AM:Yes . . . Aleksey Ermolov is described by contemporaries as "the Sphinx of modern times" for his craftiness. Mikhail Miloradovich was a fearless commander, but a passionate gambler and womanizer. And many, many others...
: Were the Russian generals as competent as their French counterparts?
AM:Some Russians were as capable as French officers. The first to come to mind are Barclay de Tolly, Ermolov, and Bistrom. Unfortunately, many were inexperienced and incompetent officers and poor officer education haunted the Russians throughout the Napoleonic Wars. Contemporary memoirs and letters often attest to this problem. However, if you look at this period, the Russian army was very successful on all other fronts. It defeated the Swedish army in Finland and crushed the Turks in Danubian Principalities and the Persian forces in the Caucasus.
: How do you think Russian officers compare to Prussian or Austrian officers?
AM:They were equally capable in some regards, but there are always exceptions. Russian officers themselves considered both Prussian and Austrian officers incompetent. However, one must remember that many German officers were in the Russian service. The Russian Officer Corps contains biographies on men such as Phull, Wallmoden, Wolzogen, Wurrtemberg, and Tettenborn who left Prussia or Austria after they suffered defeats at the hand of Napoleon and served in the Russian army in 1812-1814 Campaigns.
: Were you surprised by anything you discovered in your research?
AM:I was very surprised by the poverty of the officers. People often assume officers enjoyed the best quarters and food. In reality, many of them suffered as much as common soldiers. Only a few had large estates or large numbers of serfs. In fact, the majority had no property at all.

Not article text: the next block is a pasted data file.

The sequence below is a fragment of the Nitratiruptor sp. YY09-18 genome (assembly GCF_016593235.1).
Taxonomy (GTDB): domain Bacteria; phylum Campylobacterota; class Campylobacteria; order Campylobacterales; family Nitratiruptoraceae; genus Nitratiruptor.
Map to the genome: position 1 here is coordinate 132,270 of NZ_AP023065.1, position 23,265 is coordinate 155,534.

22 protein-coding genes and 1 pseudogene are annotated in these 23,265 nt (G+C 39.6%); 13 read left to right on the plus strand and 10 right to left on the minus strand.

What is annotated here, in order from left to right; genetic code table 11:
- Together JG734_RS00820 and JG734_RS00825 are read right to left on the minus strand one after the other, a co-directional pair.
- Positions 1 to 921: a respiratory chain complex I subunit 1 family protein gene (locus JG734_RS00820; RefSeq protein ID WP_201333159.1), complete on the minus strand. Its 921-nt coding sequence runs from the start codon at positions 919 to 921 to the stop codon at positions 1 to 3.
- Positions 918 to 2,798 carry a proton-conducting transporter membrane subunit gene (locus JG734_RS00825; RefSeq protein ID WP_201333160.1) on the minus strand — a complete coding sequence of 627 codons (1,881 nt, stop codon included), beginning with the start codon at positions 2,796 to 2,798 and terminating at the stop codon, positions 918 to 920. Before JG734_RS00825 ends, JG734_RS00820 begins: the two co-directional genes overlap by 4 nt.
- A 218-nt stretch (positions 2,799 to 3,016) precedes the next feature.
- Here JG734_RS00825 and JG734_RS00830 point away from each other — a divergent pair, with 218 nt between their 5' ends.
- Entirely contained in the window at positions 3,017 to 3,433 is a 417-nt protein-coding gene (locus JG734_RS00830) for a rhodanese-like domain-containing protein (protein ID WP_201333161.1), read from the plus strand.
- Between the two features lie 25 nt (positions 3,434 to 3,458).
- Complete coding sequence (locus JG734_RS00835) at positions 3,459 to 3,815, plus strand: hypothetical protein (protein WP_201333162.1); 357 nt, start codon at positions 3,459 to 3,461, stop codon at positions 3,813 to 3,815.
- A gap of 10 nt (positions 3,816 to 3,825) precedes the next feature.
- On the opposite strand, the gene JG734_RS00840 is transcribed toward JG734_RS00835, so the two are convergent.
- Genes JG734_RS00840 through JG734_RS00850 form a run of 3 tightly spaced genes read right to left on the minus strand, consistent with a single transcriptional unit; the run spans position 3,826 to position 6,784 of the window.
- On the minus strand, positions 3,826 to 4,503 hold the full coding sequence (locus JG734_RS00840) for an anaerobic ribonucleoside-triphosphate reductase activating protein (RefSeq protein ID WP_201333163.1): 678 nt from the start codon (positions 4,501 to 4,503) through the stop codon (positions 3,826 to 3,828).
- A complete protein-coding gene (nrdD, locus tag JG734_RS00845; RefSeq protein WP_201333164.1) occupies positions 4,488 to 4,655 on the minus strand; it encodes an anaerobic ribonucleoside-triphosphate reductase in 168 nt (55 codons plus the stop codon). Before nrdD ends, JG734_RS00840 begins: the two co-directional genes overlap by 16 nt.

: What about their literacy rate?
AM:That is an interesting question. I discovered there was a high level of illiteracy among the Russian officers--especially compared to the French army.
: The introduction is packed with this sort of information, as well as material on the development of the Russian officer corps, military school education, and officer promotions. How do you hope this information will help readers before they delve into the biographical sketches?
AM:The introduction provides readers with background knowledge on how officers were trained and prepared for the army. It also gives a general overview of the officer corps that helped to bring down the Napoleonic Empire and highlights some specifics, such as social status and education. This information is scarce in Western historiography. My hope is this book will be of use to anyone interested in the Age of Napoleon and the Russian army.
: Serious students of the Revolutionary and Napoleonic Wars will certainly need to consult your study...
AM:Well, thank you for saying that. I hope others think the same way.
: Thanks for sharing this interesting background Dr. Mikaberidze. I hope the book does well for you.
AM:Thank you so much.